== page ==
Wade Gelinas is a hunter. Check out the high-schooler’s Facebook page, and you’ll find a photo of him proudly posing with the turkey he blasted on opening day earlier this year.

There’s another photo there, too, a senior picture of the Standish, Maine, student holding his gun.

He wanted to use it in the Bonny Eagle High School yearbook, he wrote in a recent post.

But the school shot him down. And he got angry.

“So you’re telling me that a football player can have theirs with a football, a lacrosse player can have theirs with their stick, and a guy or girl can dress up like one or the other but a hunter can’t have theirs with their gun!” he wrote on his Facebook page.

“Like, Comment, or Share if you agree that this is an infringement of my rights.”

Boy did people comment after the story hit national media. Sides were quickly chosen.

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“Welcome to Liberal America where a boy can pretend to be a girl and be counted as a hero for being the prom queen but don’t you dare support a hobby that you enjoy because they might find a defensive,” commented one man on Facebook.

“School pics are meant to be pics of people. Not pics of people and their favorite things, JUST people. Get it?” commented another man on a local TV station’s website.

A photographer who shoots senior portraits wasn’t surprised that the school turned down the photo.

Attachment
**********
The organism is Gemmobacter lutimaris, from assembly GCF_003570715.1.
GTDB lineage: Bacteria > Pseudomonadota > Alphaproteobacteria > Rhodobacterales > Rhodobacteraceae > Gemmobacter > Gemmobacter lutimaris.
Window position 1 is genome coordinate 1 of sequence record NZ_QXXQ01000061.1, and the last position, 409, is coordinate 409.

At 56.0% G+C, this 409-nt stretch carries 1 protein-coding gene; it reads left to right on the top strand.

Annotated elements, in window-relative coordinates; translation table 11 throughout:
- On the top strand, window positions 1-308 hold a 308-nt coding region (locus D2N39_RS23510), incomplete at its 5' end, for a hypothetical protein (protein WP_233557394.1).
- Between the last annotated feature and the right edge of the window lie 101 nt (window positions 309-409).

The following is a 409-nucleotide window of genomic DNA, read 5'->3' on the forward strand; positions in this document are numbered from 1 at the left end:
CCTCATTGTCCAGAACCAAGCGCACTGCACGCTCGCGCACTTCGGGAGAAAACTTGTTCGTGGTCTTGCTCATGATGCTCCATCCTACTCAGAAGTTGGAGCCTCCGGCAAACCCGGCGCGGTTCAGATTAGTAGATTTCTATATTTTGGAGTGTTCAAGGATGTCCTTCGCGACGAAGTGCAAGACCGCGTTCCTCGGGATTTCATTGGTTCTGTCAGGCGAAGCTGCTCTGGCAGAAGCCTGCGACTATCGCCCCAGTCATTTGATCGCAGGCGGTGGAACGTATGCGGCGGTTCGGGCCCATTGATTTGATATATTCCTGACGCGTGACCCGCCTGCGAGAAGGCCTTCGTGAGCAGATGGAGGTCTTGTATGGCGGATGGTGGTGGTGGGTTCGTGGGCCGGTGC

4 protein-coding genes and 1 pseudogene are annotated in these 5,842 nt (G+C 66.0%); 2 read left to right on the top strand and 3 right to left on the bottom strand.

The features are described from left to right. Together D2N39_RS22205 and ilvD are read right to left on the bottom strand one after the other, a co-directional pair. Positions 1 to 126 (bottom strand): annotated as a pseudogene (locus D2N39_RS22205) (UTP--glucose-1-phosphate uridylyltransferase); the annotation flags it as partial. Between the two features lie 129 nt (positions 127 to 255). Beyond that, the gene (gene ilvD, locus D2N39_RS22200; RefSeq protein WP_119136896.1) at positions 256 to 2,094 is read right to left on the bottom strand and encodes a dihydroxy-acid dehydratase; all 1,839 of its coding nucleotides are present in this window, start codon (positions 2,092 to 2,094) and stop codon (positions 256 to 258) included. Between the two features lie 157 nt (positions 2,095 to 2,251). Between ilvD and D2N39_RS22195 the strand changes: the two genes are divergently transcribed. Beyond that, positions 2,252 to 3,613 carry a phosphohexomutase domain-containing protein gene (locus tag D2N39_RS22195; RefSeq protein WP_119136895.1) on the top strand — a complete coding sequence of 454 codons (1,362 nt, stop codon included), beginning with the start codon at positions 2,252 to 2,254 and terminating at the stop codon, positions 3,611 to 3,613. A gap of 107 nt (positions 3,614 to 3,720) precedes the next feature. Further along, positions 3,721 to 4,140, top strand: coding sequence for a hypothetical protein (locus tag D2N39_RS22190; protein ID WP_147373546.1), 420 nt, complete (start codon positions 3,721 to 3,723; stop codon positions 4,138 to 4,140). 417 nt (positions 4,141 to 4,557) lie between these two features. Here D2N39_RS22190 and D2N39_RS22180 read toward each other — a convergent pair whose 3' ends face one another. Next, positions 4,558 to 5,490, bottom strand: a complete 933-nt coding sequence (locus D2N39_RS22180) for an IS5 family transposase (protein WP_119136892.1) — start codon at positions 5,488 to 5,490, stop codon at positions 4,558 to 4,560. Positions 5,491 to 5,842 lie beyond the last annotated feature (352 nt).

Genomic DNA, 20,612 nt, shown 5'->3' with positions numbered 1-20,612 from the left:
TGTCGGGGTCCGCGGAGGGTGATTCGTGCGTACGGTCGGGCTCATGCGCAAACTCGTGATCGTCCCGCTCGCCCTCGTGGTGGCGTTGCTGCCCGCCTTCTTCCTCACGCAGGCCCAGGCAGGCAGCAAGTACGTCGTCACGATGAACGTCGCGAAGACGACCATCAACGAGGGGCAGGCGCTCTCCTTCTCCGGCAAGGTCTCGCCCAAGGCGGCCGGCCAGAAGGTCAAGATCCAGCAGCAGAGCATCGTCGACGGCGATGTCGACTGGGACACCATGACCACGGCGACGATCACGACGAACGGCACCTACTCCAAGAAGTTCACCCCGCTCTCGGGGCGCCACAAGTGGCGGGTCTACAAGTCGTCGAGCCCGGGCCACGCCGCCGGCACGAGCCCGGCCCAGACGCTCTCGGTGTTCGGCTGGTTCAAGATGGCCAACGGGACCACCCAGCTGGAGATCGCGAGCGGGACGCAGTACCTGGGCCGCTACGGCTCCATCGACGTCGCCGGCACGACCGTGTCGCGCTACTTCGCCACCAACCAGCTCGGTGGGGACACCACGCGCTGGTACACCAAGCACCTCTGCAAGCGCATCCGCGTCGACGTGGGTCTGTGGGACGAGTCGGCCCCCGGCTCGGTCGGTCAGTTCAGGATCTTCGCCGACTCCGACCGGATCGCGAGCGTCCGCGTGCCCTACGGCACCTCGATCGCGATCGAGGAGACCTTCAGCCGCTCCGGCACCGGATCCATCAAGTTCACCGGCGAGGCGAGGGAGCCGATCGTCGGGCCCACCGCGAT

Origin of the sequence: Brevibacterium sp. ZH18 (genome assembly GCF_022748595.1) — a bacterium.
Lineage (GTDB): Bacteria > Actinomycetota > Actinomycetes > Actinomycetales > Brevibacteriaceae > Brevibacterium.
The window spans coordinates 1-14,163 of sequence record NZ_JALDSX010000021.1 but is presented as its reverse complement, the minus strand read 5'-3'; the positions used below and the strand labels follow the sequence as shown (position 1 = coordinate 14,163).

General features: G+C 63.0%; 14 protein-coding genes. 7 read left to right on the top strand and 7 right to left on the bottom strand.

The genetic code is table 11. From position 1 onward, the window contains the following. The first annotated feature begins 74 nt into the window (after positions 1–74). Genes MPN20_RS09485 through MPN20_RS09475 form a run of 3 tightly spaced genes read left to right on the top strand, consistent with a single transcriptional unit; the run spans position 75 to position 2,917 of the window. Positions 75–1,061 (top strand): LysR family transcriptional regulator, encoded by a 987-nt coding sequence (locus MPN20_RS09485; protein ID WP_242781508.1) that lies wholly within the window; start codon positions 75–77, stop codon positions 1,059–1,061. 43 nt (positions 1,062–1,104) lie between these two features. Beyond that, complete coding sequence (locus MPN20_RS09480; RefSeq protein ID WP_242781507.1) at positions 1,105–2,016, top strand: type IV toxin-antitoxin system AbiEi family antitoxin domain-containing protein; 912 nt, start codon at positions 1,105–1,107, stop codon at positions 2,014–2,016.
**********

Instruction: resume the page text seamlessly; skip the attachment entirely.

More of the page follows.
“This isn’t news because it happens thousands of times a year … students try to use swords, bongs, and extreme political symbols every day, and get turned down,” he wrote on a TV station’s website.

“It’s not odd to have a rule against weapons, it’s just odd for a student to think it’s odd … I’ve photographed thousands of high school students over the last 20 years, even schools without clear rules against weapons, will say “no” if you turn in a picture with a gun. Thank goodness.”

The high school’s principal, Lori Napolitano, told The Portland Press Herald that students can’t bring weapons to school or wear clothing with images of guns or other weapons.

She said those policies extend to yearbook photos. The yearbook is produced by a class taught at the school, making it subject to rules governing school curriculum, she said.

She told the newspaper she spoke with Gelinas and understands why he’s upset. But the photo put the school in the position of deciding which images promote violence and which don’t, she said.

“It creates a disruption, and it doesn’t make everybody feel safe,” Napolitano said.

Even the photographer who took the picture didn’t think it would make it into the yearbook.

Kelly Roy told WCSH she’s photographed students with bows and arrows, sports equipment, musical instruments, even their cars.

“I figured there’d be no way they’d let him put it in the yearbook,” said Roy.

Gelinas had hoped his Facebook post would change the school’s decision, but it didn’t. He’s gotten a lot of attaboys, though.

“Almost every person that I am friendly with, they’ve all come up to me and said they are on my side and think it’s OK,” he told WCSH.


(c)2017 The Kansas City Star (Kansas City, Mo.)

Visit The Kansas City Star (Kansas City, Mo.) at www.kansascity.com

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